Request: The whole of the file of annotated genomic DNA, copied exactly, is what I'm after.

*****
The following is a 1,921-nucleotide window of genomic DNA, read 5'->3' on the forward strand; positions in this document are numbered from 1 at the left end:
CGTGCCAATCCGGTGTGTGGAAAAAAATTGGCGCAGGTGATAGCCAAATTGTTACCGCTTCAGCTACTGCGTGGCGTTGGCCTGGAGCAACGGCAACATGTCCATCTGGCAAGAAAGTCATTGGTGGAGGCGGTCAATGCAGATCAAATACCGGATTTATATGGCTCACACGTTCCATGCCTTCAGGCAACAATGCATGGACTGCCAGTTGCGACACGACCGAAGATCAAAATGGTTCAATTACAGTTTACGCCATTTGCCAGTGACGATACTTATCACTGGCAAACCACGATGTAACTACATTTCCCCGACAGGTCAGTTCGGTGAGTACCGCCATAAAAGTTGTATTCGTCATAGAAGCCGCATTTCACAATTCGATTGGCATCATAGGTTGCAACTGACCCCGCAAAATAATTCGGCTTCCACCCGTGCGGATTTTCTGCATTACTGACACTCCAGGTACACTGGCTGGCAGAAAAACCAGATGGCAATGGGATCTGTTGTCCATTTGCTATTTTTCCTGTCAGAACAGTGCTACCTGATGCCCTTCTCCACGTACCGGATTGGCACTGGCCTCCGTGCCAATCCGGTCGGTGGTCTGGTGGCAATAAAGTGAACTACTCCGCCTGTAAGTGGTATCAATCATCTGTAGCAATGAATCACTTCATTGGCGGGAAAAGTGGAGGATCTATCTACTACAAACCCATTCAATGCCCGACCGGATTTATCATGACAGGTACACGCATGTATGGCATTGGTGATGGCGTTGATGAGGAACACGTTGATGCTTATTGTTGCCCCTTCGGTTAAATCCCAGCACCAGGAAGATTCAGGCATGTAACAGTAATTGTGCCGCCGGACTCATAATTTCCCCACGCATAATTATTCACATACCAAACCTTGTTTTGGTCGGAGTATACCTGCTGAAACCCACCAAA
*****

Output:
The following is a 1,921-nucleotide window of genomic DNA, read 5'->3' on the forward strand; positions in this document are numbered from 1 at the left end:
CGTGCCAATCCGGTGTGTGGAAAAAAATTGGCGCAGGTGATAGCCAAATTGTTACCGCTTCAGCTACTGCGTGGCGTTGGCCTGGAGCAACGGCAACATGTCCATCTGGCAAGAAAGTCATTGGTGGAGGCGGTCAATGCAGATCAAATACCGGATTTATATGGCTCACACGTTCCATGCCTTCAGGCAACAATGCATGGACTGCCAGTTGCGACACGACCGAAGATCAAAATGGTTCAATTACAGTTTACGCCATTTGCCAGTGACGATACTTATCACTGGCAAACCACGATGTAACTACATTTCCCCGACAGGTCAGTTCGGTGAGTACCGCCATAAAAGTTGTATTCGTCATAGAAGCCGCATTTCACAATTCGATTGGCATCATAGGTTGCAACTGACCCCGCAAAATAATTCGGCTTCCACCCGTGCGGATTTTCTGCATTACTGACACTCCAGGTACACTGGCTGGCAGAAAAACCAGATGGCAATGGGATCTGTTGTCCATTTGCTATTTTTCCTGTCAGAACAGTGCTACCTGATGCCCTTCTCCACGTACCGGATTGGCACTGGCCTCCGTGCCAATCCGGTCGGTGGTCTGGTGGCAATAAAGTGAACTACTCCGCCTGTAAGTGGTATCAATCATCTGTAGCAATGAATCACTTCATTGGCGGGAAAAGTGGAGGATCTATCTACTACAAACCCATTCAATGCCCGACCGGATTTATCATGACAGGTACACGCATGTATGGCATTGGTGATGGCGTTGATGAGGAACACGTTGATGCTTATTGTTGCCCCTTCGGTTAAATCCCAGCACCAGGAAGATTCAGGCATGTAACAGTAATTGTGCCGCCGGACTCATAATTTCCCCACGCATAATTATTCACATACCAAACCTTGTTTTGGTCGGAGTATACCTGCTGAAACCCACCAAA